Six hours later, my lookout position was on the starboard side of the quarter deck. The helm is on the quarter deck which offers a good view forward of the ship. Forward of the main deck, in front of the galley and extending to the bow, is the raised foredeck from where the bowsprit reaches out to stay the masts. To the rear of the quarter deck, and a few steps higher is the “poop” deck. Over the week aboard I heard two stories about what is meant by “poop” deck, but more on that later.

At this point, being on deck requires my foulies as water is breaking over the bow. What I didn’t spend of passage, went to acquiring the weather gear referred to as your “foulies”. Visibility is about a mile and a half, ending in thick fog. Where thrashing gray-blue waters ends, soft gray bowl reaches over and around us back to thrashing gray and blue. Someone made the “needle in the haystack” comment, but when it comes to ships and fog, needles don’t collide and sink.

Baggywrinkes sail protect images topsail gaff rigged Hawaiian Chieftain
Unlike the passengers who volunteered to take watches and stand by the helm, I was a full crew member. Although only volunteer, I read and signed the ship’s articles, wore a safety harness, and was expected to do whatever the Captain Morrison ordered. I was seaman #10 and was expected to count out my number in an emergency.

Watch duty was part of my schedule from the very beginning. I was part of Watch C. Our three person team was assigned watch between 12 to 4. Watch meant steer the ship, look out for hazards, log navigational progress and check ship’s systems, the later two, hourly duties. There were also chores which all watches had to do. Watch repeated every 12 hours.

Watch C was lead by Patty, the future Captain-in-training at the helm. Daisy, the Bosun’s mate and myself are on lookout and doing various chores. We are large and in charge of the boat somewhere south of Black’s Point. Daisy is the port lookout and I am on the starboard side. A few passengers and crew are also on deck, as well is the Captain, all looking for the Lady Washington. Myron was on the foghorn to alert others that we were out there somewhere.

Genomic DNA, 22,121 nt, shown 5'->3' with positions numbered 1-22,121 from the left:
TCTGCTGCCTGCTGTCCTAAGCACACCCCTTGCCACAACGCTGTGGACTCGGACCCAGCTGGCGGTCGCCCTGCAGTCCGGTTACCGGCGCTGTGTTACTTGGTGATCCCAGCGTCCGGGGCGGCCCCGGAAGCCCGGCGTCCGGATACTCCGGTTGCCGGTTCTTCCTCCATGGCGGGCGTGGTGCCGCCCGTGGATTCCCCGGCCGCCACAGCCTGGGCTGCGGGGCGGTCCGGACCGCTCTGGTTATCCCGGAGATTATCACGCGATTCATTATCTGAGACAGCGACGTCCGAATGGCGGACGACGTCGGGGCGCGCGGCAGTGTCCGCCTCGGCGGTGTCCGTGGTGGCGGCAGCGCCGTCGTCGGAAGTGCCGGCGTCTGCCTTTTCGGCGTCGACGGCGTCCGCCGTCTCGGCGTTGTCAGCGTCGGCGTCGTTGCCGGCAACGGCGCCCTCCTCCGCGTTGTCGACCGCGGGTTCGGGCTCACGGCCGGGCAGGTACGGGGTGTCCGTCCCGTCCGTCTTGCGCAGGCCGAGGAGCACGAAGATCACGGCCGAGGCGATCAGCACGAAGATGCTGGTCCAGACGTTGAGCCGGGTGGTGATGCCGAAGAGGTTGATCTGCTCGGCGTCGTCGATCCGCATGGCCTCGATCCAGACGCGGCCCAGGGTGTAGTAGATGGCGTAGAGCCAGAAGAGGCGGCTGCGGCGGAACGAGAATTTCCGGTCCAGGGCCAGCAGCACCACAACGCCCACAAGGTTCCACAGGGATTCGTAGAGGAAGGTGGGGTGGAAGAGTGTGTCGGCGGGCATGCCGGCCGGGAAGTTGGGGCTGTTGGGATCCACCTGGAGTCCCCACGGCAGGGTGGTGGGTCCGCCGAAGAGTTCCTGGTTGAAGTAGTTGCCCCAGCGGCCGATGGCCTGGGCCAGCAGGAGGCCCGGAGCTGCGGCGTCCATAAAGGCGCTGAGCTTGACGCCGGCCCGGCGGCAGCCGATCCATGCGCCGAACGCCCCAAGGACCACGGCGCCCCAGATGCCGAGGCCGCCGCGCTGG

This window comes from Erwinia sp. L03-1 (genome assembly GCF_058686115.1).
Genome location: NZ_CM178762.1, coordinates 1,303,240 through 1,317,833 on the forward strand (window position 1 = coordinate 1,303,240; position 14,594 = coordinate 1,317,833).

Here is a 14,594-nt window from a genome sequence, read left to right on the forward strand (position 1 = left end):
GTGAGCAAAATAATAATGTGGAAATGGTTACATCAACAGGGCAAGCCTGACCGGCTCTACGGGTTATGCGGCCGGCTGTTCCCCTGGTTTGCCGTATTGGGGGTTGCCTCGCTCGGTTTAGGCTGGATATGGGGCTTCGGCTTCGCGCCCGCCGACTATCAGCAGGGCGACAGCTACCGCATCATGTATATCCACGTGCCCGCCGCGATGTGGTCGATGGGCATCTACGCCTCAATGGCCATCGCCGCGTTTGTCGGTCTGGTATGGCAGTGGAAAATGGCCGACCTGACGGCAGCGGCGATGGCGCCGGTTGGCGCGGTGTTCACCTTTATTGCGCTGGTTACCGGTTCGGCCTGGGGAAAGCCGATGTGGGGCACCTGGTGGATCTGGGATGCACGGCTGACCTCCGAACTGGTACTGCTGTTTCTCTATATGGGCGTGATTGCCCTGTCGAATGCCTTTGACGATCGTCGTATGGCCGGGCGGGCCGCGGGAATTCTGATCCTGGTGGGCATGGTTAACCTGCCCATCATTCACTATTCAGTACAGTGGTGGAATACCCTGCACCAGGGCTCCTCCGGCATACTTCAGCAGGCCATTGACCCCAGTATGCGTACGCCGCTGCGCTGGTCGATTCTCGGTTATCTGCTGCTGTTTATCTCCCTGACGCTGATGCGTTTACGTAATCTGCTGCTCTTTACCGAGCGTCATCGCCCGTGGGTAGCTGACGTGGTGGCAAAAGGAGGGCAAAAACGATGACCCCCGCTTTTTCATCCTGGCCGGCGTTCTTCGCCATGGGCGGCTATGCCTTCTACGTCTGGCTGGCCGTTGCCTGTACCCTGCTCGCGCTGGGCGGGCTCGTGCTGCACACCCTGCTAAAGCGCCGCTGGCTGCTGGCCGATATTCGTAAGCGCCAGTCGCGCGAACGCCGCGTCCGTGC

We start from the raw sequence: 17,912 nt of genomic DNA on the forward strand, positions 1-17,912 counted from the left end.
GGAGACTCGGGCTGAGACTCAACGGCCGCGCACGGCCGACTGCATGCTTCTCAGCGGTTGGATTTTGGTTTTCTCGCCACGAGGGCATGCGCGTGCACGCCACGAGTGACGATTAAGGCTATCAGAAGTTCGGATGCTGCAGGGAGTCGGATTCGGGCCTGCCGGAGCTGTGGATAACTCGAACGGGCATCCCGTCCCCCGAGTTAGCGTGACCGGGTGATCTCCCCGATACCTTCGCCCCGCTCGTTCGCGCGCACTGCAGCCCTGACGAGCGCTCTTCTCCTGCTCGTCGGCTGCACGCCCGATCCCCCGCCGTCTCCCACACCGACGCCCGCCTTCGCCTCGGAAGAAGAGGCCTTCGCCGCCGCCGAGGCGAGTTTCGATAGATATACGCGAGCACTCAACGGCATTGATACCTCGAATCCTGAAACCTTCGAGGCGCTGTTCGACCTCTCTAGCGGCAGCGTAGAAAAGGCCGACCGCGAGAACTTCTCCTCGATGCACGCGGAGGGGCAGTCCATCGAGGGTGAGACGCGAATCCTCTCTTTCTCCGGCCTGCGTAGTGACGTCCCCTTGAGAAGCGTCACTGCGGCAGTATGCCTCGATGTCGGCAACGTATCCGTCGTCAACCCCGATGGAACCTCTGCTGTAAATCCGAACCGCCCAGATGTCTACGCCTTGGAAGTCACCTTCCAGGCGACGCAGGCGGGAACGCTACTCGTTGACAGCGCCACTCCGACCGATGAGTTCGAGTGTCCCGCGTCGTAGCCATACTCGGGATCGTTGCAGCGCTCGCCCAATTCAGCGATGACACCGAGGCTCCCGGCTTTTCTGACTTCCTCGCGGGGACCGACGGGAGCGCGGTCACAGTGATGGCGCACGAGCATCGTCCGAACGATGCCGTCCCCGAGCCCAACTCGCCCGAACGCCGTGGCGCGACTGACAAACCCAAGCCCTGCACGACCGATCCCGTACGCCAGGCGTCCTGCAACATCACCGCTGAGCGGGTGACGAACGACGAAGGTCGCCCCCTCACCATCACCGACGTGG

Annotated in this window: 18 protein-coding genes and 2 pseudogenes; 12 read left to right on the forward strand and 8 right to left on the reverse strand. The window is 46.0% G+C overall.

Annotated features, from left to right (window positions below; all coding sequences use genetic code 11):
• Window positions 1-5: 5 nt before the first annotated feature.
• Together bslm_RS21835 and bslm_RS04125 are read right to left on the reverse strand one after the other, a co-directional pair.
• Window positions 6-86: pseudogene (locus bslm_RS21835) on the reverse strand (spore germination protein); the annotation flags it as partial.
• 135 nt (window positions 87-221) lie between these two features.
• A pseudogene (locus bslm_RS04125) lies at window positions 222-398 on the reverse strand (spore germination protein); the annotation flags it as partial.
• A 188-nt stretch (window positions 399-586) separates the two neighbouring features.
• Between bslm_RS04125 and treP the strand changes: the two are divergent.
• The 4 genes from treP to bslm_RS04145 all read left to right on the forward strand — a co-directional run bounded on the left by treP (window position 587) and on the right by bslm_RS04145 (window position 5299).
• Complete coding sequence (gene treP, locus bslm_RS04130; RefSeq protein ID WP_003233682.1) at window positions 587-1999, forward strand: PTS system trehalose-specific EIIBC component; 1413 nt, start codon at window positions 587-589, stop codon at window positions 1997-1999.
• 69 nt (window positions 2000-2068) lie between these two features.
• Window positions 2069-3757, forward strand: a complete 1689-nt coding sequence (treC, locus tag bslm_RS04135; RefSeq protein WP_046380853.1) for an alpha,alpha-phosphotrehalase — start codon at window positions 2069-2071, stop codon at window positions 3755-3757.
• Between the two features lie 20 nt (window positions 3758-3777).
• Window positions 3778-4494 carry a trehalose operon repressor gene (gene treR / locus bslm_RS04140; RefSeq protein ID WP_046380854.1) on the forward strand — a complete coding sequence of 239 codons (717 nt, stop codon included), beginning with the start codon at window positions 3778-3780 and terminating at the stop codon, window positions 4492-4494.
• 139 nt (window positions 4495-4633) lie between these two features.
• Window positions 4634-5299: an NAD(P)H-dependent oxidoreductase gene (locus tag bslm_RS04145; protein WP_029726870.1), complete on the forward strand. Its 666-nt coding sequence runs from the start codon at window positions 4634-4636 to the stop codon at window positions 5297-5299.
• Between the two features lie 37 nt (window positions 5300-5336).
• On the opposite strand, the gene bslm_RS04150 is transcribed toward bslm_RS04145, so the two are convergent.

B Watch in moderate, building seas Hawaiian Chieftain

The Hawaiian Chieftain was running under her diesels, about 3 miles off the coast on the way to Noyo Harbor. California’s shape juts out into the Pacific Ocean, blocking the wind from the north. Being closer in allows the boats to make better headway when heading north. The Lady Washington was not making much progress due to the 20mph headwind and her design.

The “Lady” has a full keel and her masts are square rigged and taller than the topsail gaff rigging of the Hawaiian Chieftain. The Hawaiian Chieftain is also a shoal draft design, three short keels and a flat bottom. With a lot less drag below and shorter masts, the Hawaiian Chieftain can do better than double than the Lady Washington under power.

So we are looking for this big sailing ship to cross our bow, somewhere in the foggy distance. The sea is rough enough that I had one arm wrapped around a shroud, to help steady against the pitch and roll the sea state was producing. “Master and Commander’s” opening scene was on my mind. The one where the officer of the deck “Beats to Quarter” after a short discussion about whether he saw the enemy or not.

Breaking Seas and Fog Image Hawaiian Chieftain

Then it happened. As I scanned the starboard quarter, a shadow briefly darkened the fog about a 1 point of the starboard bow. Right as I was going to say it, fog lifted for a second to reveal the Lady Washington, safe enough away, still heading northeast. As I shouted, “Lady Washington, One Point off the Starboard Bow”, the fog wrapped her back into a fading shadow and she was gone.

We didn’t sea another boat till the next morning as we came upon a urchin diver just outside Noyo Harbor.

The second coolest moment was on the early AM watch. That is for a following chapter…